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Putting a price tag on environmental damage.

Cost estimates of damage to the environment may be underestimated significantly by those charged with putting a price tag on ecological disasters. According to Daniel W. Bromley, a resource economist and former director of the University of Wisconsin-Madison Institute for Environment Studies, the consequences from mishaps such as groundwater pollution and oil and chemical spills may be off by a factor of three to five, meaning estimates of perceived damage could be millions or tens of millions of dollars too low in a given situation. "Damages can be estimated in different ways. It all depends on what questions are asked" and what criteria are applied by the courts and policymakers.

The problem is emerging as a contentious public policy issue as Federal laws on liability for environmental damage are implemented. With the establishment in 1980 of the Comprehensive Environment Response, Compensation and Liability Act and the Oil Pollution Act of 1990, the rules of the game changed, and pulluters became liable for harm inflicted on the environment. Federal agencies, primarily the Department of the Interior and the National Ocenic and Atmospheric Administration, are writing rules to give these legislative mandates operational force.

"It used to be that tanker accidents resulting in spills didn't cost oil companies anything except the lost values of the oil and the ships. It didn't cost them anything in terms of environmental damages. Now, if your tankers run aground, it's going to cost you something." The question is, how much?

Bromley points out that putting a price tag on natural resources is far more difficult than simply asking someone what they might pay for a given resource, the practice now used by the courts and regulatory agencies to determine what damages must be paid for a pollution event. "When you ask people how much they would pay for something, they tend to name a price that is a third of fifth of what they would required for compensation."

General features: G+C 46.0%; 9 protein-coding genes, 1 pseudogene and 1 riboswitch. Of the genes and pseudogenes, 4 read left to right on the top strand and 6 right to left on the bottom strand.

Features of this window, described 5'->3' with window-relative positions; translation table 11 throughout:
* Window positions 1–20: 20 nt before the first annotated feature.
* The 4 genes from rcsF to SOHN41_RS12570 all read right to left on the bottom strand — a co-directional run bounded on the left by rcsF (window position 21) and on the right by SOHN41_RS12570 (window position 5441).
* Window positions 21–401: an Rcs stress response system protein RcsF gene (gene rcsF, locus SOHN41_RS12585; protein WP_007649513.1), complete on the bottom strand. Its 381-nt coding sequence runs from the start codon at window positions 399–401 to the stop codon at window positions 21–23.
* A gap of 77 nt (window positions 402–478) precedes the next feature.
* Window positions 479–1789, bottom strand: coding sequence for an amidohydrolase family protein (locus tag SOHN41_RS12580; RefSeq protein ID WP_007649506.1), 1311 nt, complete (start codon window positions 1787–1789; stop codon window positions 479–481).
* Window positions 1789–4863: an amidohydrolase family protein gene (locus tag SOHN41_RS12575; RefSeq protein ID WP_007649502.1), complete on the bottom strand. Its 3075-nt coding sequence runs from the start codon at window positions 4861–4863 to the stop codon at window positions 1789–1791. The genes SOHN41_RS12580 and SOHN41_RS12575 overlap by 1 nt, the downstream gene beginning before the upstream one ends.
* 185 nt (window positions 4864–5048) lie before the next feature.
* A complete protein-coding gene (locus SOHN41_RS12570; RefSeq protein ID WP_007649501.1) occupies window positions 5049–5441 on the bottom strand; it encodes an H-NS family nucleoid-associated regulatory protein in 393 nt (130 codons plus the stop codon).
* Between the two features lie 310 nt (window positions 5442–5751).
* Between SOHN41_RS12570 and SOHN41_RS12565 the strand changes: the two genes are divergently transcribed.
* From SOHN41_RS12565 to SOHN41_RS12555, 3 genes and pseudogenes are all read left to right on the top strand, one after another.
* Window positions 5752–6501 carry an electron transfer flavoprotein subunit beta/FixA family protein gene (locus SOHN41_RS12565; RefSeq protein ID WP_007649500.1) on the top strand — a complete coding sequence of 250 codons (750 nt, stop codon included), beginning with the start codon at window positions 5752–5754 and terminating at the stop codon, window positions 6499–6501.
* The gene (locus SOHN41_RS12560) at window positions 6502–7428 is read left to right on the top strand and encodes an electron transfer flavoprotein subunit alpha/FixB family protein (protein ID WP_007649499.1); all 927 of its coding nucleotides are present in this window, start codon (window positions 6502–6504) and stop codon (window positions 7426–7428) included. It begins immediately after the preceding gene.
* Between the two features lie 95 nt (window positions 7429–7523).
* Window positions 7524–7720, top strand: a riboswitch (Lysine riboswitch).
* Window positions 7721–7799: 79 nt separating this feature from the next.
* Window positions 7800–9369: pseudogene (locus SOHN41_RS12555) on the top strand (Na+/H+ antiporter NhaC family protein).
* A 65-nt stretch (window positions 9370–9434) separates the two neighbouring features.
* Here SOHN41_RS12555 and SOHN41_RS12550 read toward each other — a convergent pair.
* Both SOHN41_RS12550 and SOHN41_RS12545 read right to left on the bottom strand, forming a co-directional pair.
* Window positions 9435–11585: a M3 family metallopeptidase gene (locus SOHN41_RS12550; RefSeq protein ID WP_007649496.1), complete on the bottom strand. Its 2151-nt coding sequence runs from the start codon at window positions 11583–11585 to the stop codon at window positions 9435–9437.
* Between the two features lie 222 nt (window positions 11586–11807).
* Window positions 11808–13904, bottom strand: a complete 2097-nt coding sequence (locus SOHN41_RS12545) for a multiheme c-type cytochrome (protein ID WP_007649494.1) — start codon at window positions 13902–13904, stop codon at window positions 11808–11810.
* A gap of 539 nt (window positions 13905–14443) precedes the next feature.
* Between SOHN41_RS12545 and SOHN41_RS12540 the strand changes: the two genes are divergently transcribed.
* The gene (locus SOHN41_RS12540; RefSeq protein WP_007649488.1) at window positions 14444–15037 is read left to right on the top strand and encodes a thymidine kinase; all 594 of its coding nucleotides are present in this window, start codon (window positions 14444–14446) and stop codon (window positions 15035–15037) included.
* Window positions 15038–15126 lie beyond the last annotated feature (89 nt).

He argues that it is wrong to measure natural resource damage from the "willingness to pay" responses of those whose welfare is reduced by damages. "Another way to ask the question is, |What would you require in the way to compensation to be as well off as you were before the accident?' The numbers you get are significantly different. Some people would say: |There is no amount of money that would compensate me.'"

Complicating the dilemma is the idea that damages caused by pollution events can extend far beyond the geographic limit of an accident. For instance, bird lovers in Manhattan can "suffer" through the knowledge that waterfowl are dead of dying because of an oil spill in Alaska or the Shetland Islands. If they know that payments are being made to restore or rehabilitate the affected ecosystem, they may, in effect, be "compensated" for those damages.

The problem is to put a price tag on an agret or a sea otter or an entire ecosystem and have to extend indemnification to all of those affected. "The Reagan White house insisted that a dollar value be placed on a thing in order to validate a claim of its |value.' That forces you to ask a question - How much is an agret worth? - that might well offend some people. Even though many of us don't like playing the dollar-value game, it can be useful. Like it or not, many choices are made based on dollar values. This has certainly been the case in litigation over personal injury, and now it is being applied to environmental damages."
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Publication:USA Today (Magazine)
Date:Jun 1, 1993
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